Monday, May 26, 2008

Amazon.com: Pedagogical Ally



Amazon.com allows authors and readers (anyone with an account) to anoint images with commentary--this has proved to be a cool pedagogical tool for me as I wander round the country giving readings as I can embed snappy dialogue to pertinent images gleaned from the book. Click the image above to see what I mean.

Wacky Packages


Just have enough time right now for a quick posting to a book that chronicles the rise and legacy of Wacky Packages--at one point in my youth, I was so obsessed with these magificent adhesive parodic thingies that I adorned some of the furniture in the house with their madly vitriolic designs--my mother, god love her, was NOT amused.

Contemporary Illustration from Latin American Women

As you know from the Frida Kahlo/Gilbert Hernandez chapter from Tex[t]-Mex, I am a fanatic when it comes to contemporary art and illustration. One recent find? This special issue on women illustrators from Brazil. Click the example here to your left to be transported and/or transfixed!

Rita Hayworth: When Electrolysis Proxies for the Existential


A new photo of Rita Hayworth, around the time that Hollywood was de-swarthifying her "Mexican" looks via electrolysis--a process detailed in the Rita-laced pages of Tex[t]-Mex.

Eyegiene Book Project Working Logo/Mascot



and one more! a classic:

Sunday, May 25, 2008

Eyegiene Meets Xicanosmosis Meets...

Basically, I am trying to speak to a cross-media syncretism that somehow already fuses the semantic, semiotic, and erotic exchange of fluids (somaticus eroticus) and more that conjures the space of the border. I am writing about the border, maybe all borders, and more. When I see things like this, somehow, I get it:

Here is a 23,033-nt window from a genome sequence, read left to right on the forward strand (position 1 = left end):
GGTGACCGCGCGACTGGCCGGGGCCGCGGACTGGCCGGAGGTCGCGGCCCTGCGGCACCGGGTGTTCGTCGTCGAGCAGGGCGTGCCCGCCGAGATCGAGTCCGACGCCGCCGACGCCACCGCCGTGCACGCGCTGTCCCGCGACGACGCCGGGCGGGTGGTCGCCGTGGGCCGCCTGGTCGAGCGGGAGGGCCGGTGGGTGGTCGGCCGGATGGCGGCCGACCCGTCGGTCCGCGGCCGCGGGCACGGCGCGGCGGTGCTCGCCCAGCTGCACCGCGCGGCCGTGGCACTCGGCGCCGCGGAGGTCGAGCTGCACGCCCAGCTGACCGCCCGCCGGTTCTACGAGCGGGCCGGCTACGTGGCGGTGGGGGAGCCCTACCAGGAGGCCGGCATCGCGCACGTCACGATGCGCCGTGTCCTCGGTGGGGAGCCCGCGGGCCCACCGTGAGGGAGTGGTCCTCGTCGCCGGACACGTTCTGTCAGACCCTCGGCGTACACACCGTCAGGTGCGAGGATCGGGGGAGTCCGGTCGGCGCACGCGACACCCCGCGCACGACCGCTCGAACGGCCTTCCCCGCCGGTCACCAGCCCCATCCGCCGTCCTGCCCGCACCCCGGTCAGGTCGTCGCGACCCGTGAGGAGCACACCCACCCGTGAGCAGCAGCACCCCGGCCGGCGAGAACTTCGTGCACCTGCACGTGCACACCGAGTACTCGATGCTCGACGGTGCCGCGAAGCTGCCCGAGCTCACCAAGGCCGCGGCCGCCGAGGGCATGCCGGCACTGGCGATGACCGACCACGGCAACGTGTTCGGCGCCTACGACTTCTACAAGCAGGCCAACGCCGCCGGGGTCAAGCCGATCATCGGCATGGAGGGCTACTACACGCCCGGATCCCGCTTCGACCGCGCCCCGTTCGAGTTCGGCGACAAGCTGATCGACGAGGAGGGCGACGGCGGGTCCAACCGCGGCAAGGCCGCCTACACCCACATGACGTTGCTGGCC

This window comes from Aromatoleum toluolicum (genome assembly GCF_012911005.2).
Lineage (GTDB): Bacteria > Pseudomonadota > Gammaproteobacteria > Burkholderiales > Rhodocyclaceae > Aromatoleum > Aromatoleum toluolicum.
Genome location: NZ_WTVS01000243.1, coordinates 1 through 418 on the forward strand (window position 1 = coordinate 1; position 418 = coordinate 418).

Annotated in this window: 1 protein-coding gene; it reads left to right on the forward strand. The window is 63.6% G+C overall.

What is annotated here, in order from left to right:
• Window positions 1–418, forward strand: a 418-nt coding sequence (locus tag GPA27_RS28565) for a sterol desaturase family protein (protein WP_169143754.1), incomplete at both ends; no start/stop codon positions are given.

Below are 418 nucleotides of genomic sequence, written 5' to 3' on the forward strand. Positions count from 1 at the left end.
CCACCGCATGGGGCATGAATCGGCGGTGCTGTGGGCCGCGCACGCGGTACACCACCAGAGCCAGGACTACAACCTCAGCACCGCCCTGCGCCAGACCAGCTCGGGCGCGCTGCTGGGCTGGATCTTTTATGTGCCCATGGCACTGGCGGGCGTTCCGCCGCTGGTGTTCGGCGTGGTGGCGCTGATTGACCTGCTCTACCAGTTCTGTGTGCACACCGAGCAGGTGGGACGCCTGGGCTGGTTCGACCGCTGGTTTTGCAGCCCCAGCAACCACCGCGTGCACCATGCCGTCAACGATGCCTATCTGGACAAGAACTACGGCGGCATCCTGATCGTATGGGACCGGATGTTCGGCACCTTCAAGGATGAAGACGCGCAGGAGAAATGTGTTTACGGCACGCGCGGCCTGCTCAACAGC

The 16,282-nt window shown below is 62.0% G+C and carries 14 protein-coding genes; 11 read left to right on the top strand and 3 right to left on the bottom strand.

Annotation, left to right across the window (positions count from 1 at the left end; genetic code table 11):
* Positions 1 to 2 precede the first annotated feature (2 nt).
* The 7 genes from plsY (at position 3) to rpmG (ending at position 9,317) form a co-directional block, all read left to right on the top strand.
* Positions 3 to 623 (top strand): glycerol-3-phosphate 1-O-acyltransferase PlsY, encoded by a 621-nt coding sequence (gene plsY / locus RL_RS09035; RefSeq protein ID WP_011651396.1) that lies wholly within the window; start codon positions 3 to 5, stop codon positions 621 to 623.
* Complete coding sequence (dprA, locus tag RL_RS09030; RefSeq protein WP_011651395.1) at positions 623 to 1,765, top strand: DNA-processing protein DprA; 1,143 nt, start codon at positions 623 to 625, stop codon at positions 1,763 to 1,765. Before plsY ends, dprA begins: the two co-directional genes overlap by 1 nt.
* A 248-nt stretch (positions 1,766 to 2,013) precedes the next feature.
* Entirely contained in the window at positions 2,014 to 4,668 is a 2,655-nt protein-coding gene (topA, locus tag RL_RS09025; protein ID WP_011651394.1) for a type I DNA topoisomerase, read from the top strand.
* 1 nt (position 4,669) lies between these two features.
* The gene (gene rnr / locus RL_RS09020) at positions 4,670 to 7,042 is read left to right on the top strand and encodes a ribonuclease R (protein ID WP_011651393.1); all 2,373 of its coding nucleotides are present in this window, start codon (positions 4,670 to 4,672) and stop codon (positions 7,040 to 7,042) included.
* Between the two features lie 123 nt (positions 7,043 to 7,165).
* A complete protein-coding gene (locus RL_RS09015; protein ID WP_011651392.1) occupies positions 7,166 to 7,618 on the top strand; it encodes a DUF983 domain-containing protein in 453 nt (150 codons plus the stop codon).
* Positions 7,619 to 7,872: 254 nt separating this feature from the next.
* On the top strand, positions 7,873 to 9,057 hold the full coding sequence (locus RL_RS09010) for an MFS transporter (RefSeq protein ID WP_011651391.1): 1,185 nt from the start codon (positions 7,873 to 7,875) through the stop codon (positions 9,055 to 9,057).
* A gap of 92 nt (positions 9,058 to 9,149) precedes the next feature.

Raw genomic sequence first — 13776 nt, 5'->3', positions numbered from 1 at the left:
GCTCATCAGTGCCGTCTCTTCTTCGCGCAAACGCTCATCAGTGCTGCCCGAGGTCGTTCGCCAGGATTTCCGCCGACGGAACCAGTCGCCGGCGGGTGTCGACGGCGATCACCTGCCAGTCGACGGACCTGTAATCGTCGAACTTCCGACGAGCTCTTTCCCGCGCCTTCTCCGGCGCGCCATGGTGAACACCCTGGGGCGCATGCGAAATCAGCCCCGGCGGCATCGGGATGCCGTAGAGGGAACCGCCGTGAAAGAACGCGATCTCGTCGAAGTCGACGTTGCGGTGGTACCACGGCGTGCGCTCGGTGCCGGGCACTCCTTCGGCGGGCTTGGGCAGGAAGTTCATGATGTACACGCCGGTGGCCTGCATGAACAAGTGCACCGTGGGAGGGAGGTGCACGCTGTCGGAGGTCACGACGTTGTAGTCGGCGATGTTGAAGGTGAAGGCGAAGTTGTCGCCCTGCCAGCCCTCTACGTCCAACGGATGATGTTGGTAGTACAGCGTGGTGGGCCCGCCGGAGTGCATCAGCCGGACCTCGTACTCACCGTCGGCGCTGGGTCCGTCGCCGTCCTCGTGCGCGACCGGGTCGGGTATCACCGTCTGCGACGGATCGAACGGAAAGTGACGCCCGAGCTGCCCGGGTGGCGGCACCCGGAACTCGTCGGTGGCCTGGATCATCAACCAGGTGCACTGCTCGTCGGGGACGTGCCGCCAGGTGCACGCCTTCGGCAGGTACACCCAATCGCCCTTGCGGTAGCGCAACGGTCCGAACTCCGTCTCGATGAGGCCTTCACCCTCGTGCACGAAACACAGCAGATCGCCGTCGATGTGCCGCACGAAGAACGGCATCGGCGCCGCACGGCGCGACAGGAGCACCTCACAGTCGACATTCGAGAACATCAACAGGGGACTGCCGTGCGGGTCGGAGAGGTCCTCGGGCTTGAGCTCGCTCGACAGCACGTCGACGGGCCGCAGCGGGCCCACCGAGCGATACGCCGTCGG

Maintaining Excellent Eyegiene: Tag Galaxy!


Every day, new and improved interfaces for mind-melding eyegienically are appearing on the net. Taggalaxy is just one of the more spacey, literally! Click the image above and type "Mexico" or whatever you want into the "Tag" box to begin.

literature.sdsu.edu, the Virtual Version of the Department of English and Comparative Literature, SDSU

When I am not out spelunking the cosmos in search of semiotic intrigue and the nefarious doings of stereotypes, I am the Chair of the Department of English and Comparative Literature at San Diego State University--in my view, the best damned department of literature on the West Coast!

Calm down USC, relax Stanford, ease-up Berkeley, down-down Huskies!!!

We celebrated commencement yesterday, the first with me in the cockpit as Chair. To say there was turbulence is putting it mildly as rare Spring storms in SoCal made for havoc--at the last minute our 750+ croud was shunted inside to a 500-seat auditorium.  Can you say chaos? Angry familia? It all turned out ok with commencement speaker Oliver Mayer, from USC Theatre, nailing a hard and down graduation address.

Here's a little slide-show we put together to close the show for graduates and their families--it gives a nice visual/aural review of the cool things going down on Montezuma Mesa in San Diego. If you are thinking of graduate school and just not sure about the Ph.d., you should come check us out; and if you are an undergraduate who loves literature and cultural studies and is dissatisfied with your present digs, transferring into to SDSU is still a relative piece of cake.